continued Chowske added that the noise ordinance is very subjective.
“What I might think of as unreasonable, you might not think is unreasonable,” he said. “People in the neighborhoods are saying that the music is too loud. The people downtown are saying ‘We’re just trying to have a good time.’”
City officials are still trying to hammer out what changes should be made to the noise ordinance.
Chowske said that if Spa City’s last call were moved to an earlier time (it stands at 4 a.m. now), he’d like to know that every option had been investigated. He said that if last call was earlier, bar patrons wanting to drink past that time would likely buy more beer at the markets, and parties may be picked up in homes and parking lots.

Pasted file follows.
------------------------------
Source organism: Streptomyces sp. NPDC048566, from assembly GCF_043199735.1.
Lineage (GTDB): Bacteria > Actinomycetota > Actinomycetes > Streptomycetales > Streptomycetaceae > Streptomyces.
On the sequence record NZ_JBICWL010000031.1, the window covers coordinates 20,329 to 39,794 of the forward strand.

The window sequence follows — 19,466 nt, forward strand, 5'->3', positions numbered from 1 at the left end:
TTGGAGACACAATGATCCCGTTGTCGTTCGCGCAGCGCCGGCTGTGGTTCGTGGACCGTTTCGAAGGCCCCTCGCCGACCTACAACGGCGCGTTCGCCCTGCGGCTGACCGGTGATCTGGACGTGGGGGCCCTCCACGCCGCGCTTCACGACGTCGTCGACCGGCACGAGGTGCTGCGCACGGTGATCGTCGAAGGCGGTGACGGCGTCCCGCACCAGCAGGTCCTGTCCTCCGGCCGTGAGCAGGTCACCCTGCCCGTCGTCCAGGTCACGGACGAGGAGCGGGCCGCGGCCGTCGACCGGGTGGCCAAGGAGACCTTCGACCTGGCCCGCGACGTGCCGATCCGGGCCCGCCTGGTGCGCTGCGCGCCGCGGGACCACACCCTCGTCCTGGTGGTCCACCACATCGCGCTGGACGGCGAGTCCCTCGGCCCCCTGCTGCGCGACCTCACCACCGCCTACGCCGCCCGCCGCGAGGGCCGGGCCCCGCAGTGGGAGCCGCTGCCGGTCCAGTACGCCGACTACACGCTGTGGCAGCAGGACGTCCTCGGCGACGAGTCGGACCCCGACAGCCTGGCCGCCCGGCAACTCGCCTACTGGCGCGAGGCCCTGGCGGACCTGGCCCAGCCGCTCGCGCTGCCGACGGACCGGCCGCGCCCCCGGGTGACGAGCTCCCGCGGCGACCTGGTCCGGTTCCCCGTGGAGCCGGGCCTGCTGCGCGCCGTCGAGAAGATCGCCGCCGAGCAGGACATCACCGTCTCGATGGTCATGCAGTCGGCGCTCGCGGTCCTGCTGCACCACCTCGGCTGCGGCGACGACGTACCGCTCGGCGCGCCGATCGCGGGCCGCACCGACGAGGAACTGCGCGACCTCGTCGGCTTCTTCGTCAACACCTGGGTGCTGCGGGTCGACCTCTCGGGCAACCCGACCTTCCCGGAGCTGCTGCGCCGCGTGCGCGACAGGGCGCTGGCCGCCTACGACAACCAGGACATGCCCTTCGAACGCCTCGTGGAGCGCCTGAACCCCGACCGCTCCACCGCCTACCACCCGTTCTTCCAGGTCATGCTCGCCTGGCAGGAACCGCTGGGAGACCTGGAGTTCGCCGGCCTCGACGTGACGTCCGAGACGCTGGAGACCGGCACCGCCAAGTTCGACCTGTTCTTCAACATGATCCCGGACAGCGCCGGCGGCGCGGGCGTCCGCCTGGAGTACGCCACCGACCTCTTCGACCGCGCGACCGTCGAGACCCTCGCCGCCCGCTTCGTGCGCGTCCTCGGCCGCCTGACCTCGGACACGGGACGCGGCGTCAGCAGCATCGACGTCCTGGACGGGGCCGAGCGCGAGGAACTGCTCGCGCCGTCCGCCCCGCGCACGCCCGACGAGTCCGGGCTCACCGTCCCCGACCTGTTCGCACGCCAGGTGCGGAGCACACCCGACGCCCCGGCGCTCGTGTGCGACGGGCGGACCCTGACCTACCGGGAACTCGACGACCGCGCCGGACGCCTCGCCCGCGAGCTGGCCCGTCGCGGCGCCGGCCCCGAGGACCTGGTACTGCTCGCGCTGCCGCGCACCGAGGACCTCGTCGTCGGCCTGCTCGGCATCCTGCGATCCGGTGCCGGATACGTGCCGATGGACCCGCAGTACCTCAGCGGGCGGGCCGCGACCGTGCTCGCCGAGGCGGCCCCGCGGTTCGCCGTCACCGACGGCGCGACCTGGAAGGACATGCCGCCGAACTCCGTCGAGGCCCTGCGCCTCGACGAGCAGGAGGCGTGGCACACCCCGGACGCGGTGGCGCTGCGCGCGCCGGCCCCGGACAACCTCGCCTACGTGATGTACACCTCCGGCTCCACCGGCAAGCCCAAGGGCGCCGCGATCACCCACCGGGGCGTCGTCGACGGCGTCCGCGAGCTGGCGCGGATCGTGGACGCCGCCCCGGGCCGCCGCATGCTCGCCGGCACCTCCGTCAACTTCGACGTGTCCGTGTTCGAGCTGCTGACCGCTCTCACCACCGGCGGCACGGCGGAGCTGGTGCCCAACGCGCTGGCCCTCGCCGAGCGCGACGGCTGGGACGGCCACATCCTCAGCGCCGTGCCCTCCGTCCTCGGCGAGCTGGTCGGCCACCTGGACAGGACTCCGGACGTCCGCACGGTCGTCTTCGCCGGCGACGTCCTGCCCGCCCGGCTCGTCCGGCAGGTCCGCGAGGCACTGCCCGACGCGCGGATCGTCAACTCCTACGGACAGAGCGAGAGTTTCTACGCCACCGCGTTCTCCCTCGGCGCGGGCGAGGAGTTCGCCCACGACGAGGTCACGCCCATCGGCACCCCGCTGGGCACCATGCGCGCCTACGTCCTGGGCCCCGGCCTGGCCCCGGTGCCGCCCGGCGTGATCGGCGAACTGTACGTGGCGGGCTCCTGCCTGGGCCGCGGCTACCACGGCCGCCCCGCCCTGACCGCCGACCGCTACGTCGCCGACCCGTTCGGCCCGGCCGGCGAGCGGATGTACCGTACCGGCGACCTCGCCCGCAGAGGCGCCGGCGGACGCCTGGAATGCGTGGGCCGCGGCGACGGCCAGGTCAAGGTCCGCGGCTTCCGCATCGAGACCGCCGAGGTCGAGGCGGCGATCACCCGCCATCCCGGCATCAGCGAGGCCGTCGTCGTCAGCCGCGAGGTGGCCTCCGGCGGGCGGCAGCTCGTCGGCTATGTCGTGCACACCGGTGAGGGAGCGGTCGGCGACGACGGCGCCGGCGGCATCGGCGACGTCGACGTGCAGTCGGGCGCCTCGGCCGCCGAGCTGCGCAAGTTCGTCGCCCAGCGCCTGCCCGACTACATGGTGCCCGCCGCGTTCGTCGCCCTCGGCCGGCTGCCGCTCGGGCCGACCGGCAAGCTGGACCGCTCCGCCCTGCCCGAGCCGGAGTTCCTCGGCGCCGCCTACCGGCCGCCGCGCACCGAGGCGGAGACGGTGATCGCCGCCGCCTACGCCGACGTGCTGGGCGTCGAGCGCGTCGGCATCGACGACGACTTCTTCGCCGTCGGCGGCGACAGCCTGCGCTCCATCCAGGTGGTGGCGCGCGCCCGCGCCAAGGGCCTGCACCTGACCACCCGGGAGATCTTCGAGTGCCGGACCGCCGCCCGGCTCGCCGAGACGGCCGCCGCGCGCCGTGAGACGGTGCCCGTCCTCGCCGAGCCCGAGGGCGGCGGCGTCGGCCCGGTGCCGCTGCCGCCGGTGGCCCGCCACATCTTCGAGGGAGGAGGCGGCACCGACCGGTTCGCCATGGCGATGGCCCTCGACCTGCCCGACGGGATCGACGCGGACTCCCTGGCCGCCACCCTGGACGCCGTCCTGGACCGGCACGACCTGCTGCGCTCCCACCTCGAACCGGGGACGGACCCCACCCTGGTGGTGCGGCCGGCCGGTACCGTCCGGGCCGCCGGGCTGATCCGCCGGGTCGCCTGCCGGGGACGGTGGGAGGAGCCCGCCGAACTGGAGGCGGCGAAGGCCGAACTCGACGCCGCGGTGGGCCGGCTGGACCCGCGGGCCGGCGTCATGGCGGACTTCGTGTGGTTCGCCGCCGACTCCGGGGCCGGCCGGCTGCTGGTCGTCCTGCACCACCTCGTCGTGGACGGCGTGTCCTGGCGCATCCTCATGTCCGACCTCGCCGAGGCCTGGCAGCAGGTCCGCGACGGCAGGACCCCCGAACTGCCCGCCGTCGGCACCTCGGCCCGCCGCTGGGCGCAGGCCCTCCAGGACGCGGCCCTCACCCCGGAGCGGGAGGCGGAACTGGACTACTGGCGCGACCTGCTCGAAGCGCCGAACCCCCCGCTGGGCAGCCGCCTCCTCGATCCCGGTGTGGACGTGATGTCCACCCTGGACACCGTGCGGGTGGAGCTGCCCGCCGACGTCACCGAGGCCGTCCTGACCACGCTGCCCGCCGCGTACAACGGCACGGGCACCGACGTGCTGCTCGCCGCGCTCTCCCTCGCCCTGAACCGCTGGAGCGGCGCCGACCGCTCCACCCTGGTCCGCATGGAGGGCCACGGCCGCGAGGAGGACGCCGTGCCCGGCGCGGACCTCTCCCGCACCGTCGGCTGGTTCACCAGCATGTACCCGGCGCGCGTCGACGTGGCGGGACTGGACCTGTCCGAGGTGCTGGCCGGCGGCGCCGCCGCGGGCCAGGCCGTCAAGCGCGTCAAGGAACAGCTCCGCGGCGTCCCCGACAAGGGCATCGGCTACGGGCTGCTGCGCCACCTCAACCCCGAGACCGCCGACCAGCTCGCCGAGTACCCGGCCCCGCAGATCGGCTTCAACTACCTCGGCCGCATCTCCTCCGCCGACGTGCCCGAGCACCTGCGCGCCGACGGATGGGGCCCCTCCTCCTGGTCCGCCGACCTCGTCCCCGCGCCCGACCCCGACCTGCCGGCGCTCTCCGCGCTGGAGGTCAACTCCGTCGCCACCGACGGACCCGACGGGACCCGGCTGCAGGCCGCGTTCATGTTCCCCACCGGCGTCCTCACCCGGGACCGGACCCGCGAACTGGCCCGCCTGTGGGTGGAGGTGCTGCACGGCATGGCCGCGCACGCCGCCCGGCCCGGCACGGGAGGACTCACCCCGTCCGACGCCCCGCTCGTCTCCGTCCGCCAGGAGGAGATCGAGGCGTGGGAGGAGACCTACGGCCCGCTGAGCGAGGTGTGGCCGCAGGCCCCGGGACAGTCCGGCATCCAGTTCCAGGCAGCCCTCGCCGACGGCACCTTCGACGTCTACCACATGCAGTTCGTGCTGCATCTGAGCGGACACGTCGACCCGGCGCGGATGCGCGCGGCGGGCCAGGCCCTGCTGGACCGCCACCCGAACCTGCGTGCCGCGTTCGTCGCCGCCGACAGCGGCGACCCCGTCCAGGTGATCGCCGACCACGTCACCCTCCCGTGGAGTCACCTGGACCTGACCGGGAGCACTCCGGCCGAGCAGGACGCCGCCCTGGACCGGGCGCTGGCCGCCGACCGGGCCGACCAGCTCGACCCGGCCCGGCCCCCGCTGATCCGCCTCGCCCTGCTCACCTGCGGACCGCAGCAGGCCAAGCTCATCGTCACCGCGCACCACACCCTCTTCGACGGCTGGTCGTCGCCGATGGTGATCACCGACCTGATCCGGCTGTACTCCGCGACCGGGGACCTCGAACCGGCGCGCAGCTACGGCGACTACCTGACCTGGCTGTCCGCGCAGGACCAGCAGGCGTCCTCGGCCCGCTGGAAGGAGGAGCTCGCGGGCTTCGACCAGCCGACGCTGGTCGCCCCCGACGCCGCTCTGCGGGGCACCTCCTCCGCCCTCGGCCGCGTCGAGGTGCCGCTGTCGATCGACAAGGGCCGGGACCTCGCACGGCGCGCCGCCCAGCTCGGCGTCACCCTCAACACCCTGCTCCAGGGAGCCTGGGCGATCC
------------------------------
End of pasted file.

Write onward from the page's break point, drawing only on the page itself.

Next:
“I wouldn’t say you can’t change it because of that, but it’s something to look at,” he said.
Chowske also pointed out that many bars already close at 2or 3 a.m. and that an earlier last call would dump everybody out onto the streets at once.
Keeping the peaceOne of the other things Chowske monitors on a typical evening patrol is that everybody is moving along and there’s no “bullying” going on. He said that around midnight, there are several teams of officers on foot on Caroline Street, where pedestrian traffic becomes congested.
Chowske said that in years past, bars were more spread out, but now they’re concentrated within about a four-block area around Caroline Street.
“Back in the’70s Saratoga wasn’t the booming entertainment it is now. …You didn’t go down Caroline Street unless you were selling or buying drugs. You went to the bars on Broadway.”
Now that a majority of the nightclubs area in one area, Chowske said, it works out well for the force because it keeps everything contained.